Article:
LUSAKA, ZAMBIA -- Amos Lukumba's tool of economic analysis is a hammer.

Lukumba, who drives a taxi, developed his hammer-based school of economics after noting a disturbing trend of import substitution in this landlocked country. Unable to afford foreign imports, a select number of the cabby's countrymen have sought out his cab in the dead of night and swiped his windshield. Four of Lukumba's windshields have disappeared in the past year.

To check this trend, the cabby took his hammer and bludgeoned his present windshield, causing a cluster of cracks that would turn to shards if his windshield were removed. In the Zambian context, Lukumba believes it good business to destroy his windshield in order to save it.

The president of this debt-hobbled southern African country has recently embraced a similar economic philosophy. Kenneth Kaunda last month swung a rhetorical hammer and destroyed an economic recovery plan that guaranteed Zambia hundreds of millions of dollars in foreign loans and grants.

Kaunda did it, he said, because the conditions attached to the money from the International Monetary Fund, the World Bank and other western donors were intolerable. Debt repayment, he said, would finish his country. He was destroying Zambia's economic recovery plan in order to save Zambia.

Kaunda's hammer blow has rattled the foundations of a free-market reform movement that has swept across sub-Saharan Africa in the past three years. While the reforms have revived the economies of two dozen poor countries, they also have saddled them with unpayable debts.

Zambia, in effect, made a unilateral declaration of national bankruptcy and thus forced western donors to acknowledge there is something fundamentally wrong with the way they are trying to salvage African economies.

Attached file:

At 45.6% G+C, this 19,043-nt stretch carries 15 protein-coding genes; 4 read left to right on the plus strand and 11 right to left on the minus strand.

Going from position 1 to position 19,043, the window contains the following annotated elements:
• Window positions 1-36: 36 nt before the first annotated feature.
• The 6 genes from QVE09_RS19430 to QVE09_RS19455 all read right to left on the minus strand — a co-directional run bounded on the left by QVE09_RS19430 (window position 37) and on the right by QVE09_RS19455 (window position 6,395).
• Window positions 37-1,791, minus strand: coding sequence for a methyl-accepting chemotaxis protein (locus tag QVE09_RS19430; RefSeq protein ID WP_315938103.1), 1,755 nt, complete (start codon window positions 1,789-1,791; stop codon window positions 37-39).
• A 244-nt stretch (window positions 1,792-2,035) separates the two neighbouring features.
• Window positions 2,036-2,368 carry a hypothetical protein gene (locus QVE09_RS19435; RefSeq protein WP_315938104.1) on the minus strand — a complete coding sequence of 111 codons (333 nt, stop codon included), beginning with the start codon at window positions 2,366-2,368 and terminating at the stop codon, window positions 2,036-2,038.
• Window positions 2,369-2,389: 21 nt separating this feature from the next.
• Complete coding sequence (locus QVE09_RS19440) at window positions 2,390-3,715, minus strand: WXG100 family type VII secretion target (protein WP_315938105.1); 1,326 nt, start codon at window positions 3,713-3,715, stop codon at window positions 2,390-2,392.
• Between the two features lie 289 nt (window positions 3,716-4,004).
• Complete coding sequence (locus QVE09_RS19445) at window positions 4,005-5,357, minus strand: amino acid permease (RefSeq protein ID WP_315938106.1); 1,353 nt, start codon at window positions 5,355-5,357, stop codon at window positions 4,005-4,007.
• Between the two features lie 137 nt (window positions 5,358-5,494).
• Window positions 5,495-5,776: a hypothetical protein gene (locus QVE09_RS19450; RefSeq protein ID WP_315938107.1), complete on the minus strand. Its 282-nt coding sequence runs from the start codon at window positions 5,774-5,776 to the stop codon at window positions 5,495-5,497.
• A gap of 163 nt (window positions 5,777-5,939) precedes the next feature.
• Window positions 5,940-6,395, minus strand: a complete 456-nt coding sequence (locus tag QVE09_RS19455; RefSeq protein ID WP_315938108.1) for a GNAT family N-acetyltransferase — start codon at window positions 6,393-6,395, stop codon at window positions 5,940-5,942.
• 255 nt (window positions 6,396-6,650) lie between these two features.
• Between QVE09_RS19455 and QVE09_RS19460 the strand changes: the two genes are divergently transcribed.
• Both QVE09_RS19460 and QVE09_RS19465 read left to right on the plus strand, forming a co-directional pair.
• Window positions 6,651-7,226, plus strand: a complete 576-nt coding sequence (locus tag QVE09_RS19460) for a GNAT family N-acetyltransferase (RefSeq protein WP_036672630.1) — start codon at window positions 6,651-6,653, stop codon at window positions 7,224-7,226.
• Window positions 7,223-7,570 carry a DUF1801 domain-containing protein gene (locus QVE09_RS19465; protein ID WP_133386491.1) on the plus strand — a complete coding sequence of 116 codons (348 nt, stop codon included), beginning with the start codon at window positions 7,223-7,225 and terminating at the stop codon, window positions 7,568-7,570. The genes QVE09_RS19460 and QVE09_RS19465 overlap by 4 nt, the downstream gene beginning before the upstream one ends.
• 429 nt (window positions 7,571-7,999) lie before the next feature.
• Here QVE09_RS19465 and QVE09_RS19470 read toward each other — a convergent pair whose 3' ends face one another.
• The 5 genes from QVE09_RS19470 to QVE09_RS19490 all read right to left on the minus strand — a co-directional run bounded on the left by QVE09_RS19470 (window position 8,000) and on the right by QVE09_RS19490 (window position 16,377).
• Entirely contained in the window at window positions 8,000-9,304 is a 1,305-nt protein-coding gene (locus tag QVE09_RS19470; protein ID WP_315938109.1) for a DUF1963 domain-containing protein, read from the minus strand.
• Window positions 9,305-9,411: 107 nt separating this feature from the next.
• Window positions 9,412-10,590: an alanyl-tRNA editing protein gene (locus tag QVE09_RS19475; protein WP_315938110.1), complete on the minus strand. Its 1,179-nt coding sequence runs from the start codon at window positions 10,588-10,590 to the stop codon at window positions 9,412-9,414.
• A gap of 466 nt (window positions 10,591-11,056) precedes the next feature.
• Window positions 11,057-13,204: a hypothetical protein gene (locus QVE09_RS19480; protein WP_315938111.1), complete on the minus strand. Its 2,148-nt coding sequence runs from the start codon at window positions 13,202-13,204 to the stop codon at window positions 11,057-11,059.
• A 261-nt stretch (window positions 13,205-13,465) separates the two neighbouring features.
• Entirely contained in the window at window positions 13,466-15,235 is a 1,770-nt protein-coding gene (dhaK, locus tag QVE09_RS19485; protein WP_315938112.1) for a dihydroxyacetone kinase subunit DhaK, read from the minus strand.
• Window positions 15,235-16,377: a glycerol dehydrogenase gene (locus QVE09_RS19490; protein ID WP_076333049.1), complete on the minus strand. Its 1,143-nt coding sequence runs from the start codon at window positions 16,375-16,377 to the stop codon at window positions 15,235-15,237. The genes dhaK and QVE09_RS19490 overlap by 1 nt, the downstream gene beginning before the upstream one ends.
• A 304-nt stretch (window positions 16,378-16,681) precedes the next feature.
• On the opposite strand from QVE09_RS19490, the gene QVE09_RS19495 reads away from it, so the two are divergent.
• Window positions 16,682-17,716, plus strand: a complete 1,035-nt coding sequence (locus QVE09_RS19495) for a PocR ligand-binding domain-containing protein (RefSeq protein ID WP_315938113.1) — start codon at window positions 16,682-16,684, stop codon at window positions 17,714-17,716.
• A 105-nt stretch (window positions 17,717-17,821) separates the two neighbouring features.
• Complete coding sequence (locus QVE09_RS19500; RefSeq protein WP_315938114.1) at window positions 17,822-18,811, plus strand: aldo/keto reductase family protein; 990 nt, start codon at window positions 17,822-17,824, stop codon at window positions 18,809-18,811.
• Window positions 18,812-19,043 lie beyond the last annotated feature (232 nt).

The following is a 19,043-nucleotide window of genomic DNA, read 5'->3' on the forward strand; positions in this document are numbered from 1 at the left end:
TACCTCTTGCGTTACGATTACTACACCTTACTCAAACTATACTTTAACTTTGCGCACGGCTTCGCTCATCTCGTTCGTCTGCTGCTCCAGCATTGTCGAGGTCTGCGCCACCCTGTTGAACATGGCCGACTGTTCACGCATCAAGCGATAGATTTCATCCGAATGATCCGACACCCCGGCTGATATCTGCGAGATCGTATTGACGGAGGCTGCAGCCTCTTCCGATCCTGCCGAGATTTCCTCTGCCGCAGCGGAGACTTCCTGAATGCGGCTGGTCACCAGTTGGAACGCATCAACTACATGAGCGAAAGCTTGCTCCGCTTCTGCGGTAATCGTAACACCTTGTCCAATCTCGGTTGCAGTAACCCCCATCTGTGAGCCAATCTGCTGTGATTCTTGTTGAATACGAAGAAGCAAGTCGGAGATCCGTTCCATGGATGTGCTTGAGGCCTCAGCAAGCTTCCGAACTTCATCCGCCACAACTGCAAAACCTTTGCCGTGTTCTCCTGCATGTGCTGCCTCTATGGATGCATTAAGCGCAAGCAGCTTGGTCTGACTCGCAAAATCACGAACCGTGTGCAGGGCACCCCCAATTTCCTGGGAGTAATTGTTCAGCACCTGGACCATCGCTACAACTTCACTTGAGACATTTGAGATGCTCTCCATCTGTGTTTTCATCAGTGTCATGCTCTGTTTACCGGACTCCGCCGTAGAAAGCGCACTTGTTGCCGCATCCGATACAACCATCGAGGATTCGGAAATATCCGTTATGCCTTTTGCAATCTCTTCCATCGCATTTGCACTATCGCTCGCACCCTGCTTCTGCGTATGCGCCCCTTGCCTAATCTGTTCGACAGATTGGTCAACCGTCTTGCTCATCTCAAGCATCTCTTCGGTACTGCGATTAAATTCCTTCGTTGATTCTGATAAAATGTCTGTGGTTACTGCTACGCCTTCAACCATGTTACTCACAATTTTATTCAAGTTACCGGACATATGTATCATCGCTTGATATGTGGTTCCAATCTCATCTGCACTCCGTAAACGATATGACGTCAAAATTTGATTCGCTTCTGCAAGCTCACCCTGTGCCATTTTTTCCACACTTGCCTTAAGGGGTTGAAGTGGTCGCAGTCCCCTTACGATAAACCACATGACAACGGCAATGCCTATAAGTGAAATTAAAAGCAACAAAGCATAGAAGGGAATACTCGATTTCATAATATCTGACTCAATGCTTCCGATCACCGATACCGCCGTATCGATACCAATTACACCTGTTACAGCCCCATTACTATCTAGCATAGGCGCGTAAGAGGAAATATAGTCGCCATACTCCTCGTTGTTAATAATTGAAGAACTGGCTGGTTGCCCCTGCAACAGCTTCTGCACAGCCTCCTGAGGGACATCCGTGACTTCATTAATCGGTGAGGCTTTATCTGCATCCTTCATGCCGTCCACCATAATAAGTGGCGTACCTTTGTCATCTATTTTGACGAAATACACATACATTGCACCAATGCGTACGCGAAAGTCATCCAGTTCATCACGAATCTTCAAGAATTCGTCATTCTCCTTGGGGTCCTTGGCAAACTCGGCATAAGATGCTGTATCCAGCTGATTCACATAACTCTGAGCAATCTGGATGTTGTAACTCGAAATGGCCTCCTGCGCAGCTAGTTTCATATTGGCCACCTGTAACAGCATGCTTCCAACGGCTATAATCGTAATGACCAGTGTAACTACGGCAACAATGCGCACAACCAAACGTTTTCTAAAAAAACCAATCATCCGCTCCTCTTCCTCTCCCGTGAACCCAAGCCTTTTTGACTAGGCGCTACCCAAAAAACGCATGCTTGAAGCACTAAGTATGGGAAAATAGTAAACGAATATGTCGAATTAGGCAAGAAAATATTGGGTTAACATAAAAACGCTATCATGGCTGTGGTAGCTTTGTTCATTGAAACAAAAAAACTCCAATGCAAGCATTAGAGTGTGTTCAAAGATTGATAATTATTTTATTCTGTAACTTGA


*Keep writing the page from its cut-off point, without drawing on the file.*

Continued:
For example, the total export earnings of the country are forecast to be about $650 million this year. With this, Zambia was supposed to pay debts of about $400 million to the IMF, about $71 million to the World Bank and nearly all the rest to various donor countries. That would leave nothing to cushion the hardships of the most ambitious economic reform package in the country's history.

If these debts are not paid or rescheduled, using high-interest "bridging" loans through commercial banks, IMF and World Bank regulations require that Zambia be barred from further assistance.

Kaunda, in his dramatic speech on May 1, said the debt burden would undo any positive effects of reform and bring Zambia to "an economic and political halt."

Western economists here who presided over the creation of the reform package agree with Kaunda that the foreign debt burden is, as one economist put it, "killing the country."

"The international community should have been aware that the debt situation was hopeless," said Sunit Ray, an economist with the Swedish government. "I don't think the IMF made sufficient preliminary studies. It did not do its homework."

Western economists here characterize recent large IMF loans, most of which are supposed to be paid back in full within three years, as "criminal," "illogical" and "a mission impossible from the start."

The IMF recently conceded that it made serious miscalculations in determining Zambia's ability to repay the loans. In a conference this month in Nigeria, the director of the fund's African department said the IMF erred by anticipating unrealistically high prices for copper, Zambia's major export.

"To continue to pretend that we don't know that countries like Zambia cannot pay back the money is criminal," said a senior western economist who has been closely involved in Zambia's economic planning. "You can't keep on lending money to somebody who is bankrupt and expect them to pay."

This message, because of Kaunda's resounding demolition of a reform package that the World Bank last year cited as a model in Africa, appears to be shaking policy makers in Washington.

According to a World Bank official there, meetings have been held at the bank and IMF to consider exceptions in scheduled loan repayments by poor African countries.

The World Bank says that there are at least 11 other "debt-distressed" African countries that appear unable to repay their debts.

The major objection to changing the rules and possibly forgiving the debts is raised by the U.S. government, which has a key voice in IMF policy. The Reagan administration maintains that such a precedent would encourage all debtor countries to follow Zambia's lead.